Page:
[0005] The laser annealing process starts with growing an amorphous semiconductor thin film 102 such as amorphous silicon on a low heat-resistant substrate 101 such as glass plate, as shown in FIG. 15A. The amorphous semiconductor thin film 102 contains about 2 to 20 atom % hydrogen when it is formed by plasma-enhanced CVD, for example. In the next step, the substrate is heated for degassing in an electric furnace at 420 C. for about 2 hours, as shown in FIG. 15B. This degassing step causes the hydrogen concentration in the thin film to decrease below 2 atom %. Subsequently, the thin film is locally irradiated with a laser beam 105, as shown in FIG. 15C. Upon irradiation, the irradiated region 104 melts, and after suspension of irradiation, the irradiated region 104 cools down and changes into the recrystallized region 106, as shown in FIG. 15D. Repetition of local irradiation with laser beam 105 causes the recrystallized region 106 to extend over the substrate 101, as shown in FIG. 15E. In this way there is obtained a polycrystalline silicon film having large crystal grains. The above-mentioned Excimer laser annealing process can be applied to conducting film and insulating film as wells as semiconductor film such as Si, Ge.

[0006] Unfortunately, the above-mentioned process for forming polycrystalline silicon film reduces productivity on account of degassing by annealing in an electric furnace at 420 C. for about 2 hours in the case where the amorphous semiconductor thin film 102 is originally formed by plasma CVD. Moreover, it poses a problem that heating for degassing deforms the substrate and causes contaminants to diffuse from the glass substrate to the thin film.

[0007] One way to solve this problem was disclosed in Japanese Patent Laid-open Nos. Hei 9-186336 and Hei 9-283443. It is excimer laser annealing. According to the disclosure, hydrogen removal is accomplished by irradiation with a low-energy excimer laser beam (60 to 150 mJ/cm2). For efficient hydrogen removal, the laser beam should preferably have a high energy density; however, a laser beam with a high energy density explosively generates gas in the thin film, thereby breaking the thin film.

[0008] The conventional process for crystallization typically includes forming a thin film of amorphous silicon, irradiating the thin film with a laser beam, thereby locally heating and melting the irradiated region, and cooling the thin film for recrystallization, with laser irradiation suspended. This process which includes a repetition of melting and cooling gives a polycrystalline semiconductor film composed of large crystal grains, which realizes high electron mobility owing to reduced carrier scattering. Thus, the polycrystalline semiconductor film permits high-performance thin-film transistors to be formed therein. With a large number of thin-film transistors, it is possible to form high-performance integrated circuits. Needless to say, the excimer laser annealing method (ELA method) can be applied to conductor film and insulator film as well as semiconductor film.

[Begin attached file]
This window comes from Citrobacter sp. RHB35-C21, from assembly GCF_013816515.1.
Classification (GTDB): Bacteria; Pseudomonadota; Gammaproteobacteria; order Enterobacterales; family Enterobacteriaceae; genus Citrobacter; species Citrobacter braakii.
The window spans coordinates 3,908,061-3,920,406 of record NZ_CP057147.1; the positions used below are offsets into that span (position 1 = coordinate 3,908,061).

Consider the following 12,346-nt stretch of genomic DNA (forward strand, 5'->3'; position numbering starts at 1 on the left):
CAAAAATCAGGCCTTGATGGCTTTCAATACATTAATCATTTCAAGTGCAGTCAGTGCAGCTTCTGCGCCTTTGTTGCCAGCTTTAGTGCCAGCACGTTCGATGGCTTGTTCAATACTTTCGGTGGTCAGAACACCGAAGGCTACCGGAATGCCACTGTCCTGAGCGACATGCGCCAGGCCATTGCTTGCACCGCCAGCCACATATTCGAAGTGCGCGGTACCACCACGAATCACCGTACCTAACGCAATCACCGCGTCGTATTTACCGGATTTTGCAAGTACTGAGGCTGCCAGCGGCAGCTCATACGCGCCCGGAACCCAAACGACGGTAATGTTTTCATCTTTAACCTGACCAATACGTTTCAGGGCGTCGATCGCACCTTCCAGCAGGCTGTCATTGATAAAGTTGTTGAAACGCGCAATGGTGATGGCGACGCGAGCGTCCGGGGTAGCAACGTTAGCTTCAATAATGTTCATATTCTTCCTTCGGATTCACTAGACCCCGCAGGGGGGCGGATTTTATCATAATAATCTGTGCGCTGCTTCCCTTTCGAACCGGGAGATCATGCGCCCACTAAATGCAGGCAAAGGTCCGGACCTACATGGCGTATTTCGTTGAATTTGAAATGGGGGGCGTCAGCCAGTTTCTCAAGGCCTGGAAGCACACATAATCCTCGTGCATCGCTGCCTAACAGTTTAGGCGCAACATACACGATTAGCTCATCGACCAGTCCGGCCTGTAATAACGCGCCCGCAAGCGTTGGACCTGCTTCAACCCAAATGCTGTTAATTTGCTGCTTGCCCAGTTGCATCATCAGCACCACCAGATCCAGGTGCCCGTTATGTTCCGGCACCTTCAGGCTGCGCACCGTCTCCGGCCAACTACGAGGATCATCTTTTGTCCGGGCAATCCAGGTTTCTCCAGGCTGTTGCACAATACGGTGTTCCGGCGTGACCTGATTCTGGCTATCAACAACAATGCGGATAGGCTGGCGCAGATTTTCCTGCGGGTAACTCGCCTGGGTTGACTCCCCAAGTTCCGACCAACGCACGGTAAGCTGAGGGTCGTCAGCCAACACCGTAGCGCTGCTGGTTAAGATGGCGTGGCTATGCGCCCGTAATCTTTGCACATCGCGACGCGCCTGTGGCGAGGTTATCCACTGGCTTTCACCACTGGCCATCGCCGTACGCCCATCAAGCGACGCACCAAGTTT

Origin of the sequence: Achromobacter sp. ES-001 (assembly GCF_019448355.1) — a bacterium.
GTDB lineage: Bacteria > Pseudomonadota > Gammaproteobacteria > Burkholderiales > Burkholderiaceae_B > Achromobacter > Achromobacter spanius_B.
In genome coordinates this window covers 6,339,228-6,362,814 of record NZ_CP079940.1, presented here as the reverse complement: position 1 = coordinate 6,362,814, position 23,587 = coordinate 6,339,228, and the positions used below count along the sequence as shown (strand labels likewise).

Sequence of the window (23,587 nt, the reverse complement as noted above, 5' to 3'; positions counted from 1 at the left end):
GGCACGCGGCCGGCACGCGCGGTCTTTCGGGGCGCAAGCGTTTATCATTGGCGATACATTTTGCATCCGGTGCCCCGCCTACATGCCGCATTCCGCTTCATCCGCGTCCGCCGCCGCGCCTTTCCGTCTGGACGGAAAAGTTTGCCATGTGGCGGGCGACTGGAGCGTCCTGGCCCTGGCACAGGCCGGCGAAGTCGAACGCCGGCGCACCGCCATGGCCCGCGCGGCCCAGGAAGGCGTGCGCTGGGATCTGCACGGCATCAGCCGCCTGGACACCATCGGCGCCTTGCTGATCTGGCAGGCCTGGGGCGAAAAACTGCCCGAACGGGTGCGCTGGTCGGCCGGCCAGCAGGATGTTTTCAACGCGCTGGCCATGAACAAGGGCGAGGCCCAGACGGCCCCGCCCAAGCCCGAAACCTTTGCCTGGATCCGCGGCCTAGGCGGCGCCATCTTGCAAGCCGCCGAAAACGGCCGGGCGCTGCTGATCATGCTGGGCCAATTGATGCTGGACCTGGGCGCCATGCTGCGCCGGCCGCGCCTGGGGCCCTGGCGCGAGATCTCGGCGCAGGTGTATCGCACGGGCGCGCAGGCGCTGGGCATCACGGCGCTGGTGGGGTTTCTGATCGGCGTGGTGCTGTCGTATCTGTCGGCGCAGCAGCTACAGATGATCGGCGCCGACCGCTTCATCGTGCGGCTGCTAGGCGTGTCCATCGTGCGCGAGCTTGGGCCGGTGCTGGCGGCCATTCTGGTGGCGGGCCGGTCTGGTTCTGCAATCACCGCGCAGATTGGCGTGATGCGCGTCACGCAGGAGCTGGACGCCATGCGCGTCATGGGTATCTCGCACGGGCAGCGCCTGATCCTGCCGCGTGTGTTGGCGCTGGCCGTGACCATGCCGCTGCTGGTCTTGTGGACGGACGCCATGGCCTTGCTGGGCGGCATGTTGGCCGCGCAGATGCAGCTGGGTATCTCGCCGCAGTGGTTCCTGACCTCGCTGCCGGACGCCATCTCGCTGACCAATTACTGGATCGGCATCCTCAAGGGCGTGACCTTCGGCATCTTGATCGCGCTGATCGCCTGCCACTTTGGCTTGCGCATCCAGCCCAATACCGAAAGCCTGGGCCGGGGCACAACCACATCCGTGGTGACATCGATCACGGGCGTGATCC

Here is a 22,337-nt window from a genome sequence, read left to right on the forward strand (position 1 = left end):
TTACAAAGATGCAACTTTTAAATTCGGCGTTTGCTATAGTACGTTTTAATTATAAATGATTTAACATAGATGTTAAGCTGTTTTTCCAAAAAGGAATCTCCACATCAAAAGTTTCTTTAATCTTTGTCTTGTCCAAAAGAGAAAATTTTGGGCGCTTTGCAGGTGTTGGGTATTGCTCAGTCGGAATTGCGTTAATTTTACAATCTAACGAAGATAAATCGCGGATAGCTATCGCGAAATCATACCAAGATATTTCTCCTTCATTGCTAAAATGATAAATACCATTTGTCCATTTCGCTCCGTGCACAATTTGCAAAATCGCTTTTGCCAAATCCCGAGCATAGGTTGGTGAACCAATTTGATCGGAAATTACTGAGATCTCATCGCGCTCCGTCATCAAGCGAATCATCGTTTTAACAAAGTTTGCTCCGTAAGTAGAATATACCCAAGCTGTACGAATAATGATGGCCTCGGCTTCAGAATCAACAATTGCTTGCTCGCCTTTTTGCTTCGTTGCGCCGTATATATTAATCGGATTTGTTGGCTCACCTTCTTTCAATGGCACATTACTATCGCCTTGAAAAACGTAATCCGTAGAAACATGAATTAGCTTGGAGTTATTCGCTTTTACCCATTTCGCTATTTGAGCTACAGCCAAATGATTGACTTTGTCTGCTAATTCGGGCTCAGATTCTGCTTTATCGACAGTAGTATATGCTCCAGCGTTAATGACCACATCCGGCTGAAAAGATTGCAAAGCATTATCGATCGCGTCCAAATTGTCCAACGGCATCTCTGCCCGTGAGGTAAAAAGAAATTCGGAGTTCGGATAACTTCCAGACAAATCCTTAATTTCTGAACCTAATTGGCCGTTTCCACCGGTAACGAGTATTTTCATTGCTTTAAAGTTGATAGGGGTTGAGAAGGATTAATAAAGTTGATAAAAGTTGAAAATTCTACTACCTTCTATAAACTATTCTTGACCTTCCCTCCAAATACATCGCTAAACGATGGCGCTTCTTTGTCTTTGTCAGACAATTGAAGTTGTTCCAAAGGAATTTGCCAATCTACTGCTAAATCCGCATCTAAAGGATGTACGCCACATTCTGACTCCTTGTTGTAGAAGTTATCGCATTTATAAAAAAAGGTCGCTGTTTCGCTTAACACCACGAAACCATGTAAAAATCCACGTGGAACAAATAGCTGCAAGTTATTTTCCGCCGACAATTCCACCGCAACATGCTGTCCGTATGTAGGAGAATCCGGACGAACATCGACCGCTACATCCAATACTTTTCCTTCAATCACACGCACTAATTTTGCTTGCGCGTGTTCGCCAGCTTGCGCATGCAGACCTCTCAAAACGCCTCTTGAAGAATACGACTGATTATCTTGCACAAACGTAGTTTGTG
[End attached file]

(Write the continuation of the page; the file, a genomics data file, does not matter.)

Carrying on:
[0009] Unfortunately, the disadvantage of crystallization by the above-mentioned method is that it is difficult to provide completely uniform energy so long as surface emitting semiconductor laser is used. Moreover, it is also difficult to form amorphous silicon (a-Si) film with completely uniform thickness and film quality such as crystallizability. Therefore, it is practically impossible to generate crystals with uniform size within the entire region of irradiated surface. Uniform crystallization over the entire surface needs a new technology capable of more uniform, stabler nucleation than the conventional laser annealing method.

SUMMARY OF THE INVENTION

[0010] It is an object of the present invention to provide a process for producing thin film (particularly semiconductor thin film) which decreases the hydrogen content in thin film as in the conventional process that employs an electric furnace, without adverse effect on productivity and possibility of film breakage. It is another object of the present invention to provide a process for producing thin film (particularly semiconductor thin film) which is characterized by its ability to perform uniform, stable nucleation for polycrystalline film with even crystal grains regardless of fluctuation in film thickness and film quality.

[0011] It is still another object of the present invention to provide a semiconductor thin film and a semiconductor device produced by the process. It is yet another object of the present invention to provide a process and apparatus for efficient production of high-quality semiconductor thin film.

[0012] To achieve the above object, according to an aspect of the present invention, there is provided a process for producing a degassed thin film which includes irradiating a raw thin film containing a volatile gas with an excimer laser beam having a pulse width of 60 ns or more, thereby removing the volatile gas from the raw thin film. According to a preferred embodiment of the present invention, the raw thin film is one which contains at least 2 atom % volatile gas. Particularly, it is a semiconductor thin film such as amorphous silicon film and polycrystalline silicon film, which has a thickness of 1 nm or more. In addition, the raw thin film is one which is formed by any one or more of plasma CVD, low-pressure CVD, atmospheric CVD, catalytic CVD, photo CVD, and laser CVD. Irradiation with excimer laser may be by one beam or a combination of two or more beams of different kinds. This means that the two or more laser beams may differ in intensity. For example, irradiation may be a combination of irradiation with an intensity of 300 mJ/cm2 or lower (repeated several times) and irradiation with an intensity of 300 mJ/cm2 or higher (repeated several times). The pulse width should be from 60 ns to 300 ns, preferably from 100 ns to 250 ns, more preferably from 120 ns to 230 ns.